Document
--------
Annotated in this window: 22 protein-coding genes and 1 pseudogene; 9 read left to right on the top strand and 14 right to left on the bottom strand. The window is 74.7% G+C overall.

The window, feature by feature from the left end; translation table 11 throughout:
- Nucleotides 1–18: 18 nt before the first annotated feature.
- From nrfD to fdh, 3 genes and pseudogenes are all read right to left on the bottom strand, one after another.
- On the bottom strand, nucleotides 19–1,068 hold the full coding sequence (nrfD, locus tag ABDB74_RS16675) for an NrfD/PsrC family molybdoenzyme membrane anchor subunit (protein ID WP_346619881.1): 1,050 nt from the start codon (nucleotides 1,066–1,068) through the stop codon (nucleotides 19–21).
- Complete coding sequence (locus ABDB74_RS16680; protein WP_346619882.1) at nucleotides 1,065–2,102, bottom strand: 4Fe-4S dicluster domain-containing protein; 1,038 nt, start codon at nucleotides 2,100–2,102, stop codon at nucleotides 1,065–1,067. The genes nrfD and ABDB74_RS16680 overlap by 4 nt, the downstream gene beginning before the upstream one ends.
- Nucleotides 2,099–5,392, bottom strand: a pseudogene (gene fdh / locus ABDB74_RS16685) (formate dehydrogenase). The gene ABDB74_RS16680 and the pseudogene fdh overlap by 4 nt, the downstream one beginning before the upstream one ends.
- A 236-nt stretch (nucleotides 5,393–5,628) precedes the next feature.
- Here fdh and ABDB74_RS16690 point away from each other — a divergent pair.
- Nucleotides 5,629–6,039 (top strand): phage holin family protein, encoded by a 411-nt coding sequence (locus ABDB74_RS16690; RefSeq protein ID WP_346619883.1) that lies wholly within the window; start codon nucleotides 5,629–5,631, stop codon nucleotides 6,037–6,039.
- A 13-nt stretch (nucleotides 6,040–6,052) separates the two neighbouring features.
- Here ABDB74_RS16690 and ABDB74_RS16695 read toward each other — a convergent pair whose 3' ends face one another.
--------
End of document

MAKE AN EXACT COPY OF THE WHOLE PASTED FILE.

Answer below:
Annotated in this window: 22 protein-coding genes and 1 pseudogene; 9 read left to right on the top strand and 14 right to left on the bottom strand. The window is 74.7% G+C overall.

The window, feature by feature from the left end; translation table 11 throughout:
- Nucleotides 1–18: 18 nt before the first annotated feature.
- From nrfD to fdh, 3 genes and pseudogenes are all read right to left on the bottom strand, one after another.
- On the bottom strand, nucleotides 19–1,068 hold the full coding sequence (nrfD, locus tag ABDB74_RS16675) for an NrfD/PsrC family molybdoenzyme membrane anchor subunit (protein ID WP_346619881.1): 1,050 nt from the start codon (nucleotides 1,066–1,068) through the stop codon (nucleotides 19–21).
- Complete coding sequence (locus ABDB74_RS16680; protein WP_346619882.1) at nucleotides 1,065–2,102, bottom strand: 4Fe-4S dicluster domain-containing protein; 1,038 nt, start codon at nucleotides 2,100–2,102, stop codon at nucleotides 1,065–1,067. The genes nrfD and ABDB74_RS16680 overlap by 4 nt, the downstream gene beginning before the upstream one ends.
- Nucleotides 2,099–5,392, bottom strand: a pseudogene (gene fdh / locus ABDB74_RS16685) (formate dehydrogenase). The gene ABDB74_RS16680 and the pseudogene fdh overlap by 4 nt, the downstream one beginning before the upstream one ends.
- A 236-nt stretch (nucleotides 5,393–5,628) precedes the next feature.
- Here fdh and ABDB74_RS16690 point away from each other — a divergent pair.
- Nucleotides 5,629–6,039 (top strand): phage holin family protein, encoded by a 411-nt coding sequence (locus ABDB74_RS16690; RefSeq protein ID WP_346619883.1) that lies wholly within the window; start codon nucleotides 5,629–5,631, stop codon nucleotides 6,037–6,039.
- A 13-nt stretch (nucleotides 6,040–6,052) separates the two neighbouring features.
- Here ABDB74_RS16690 and ABDB74_RS16695 read toward each other — a convergent pair whose 3' ends face one another.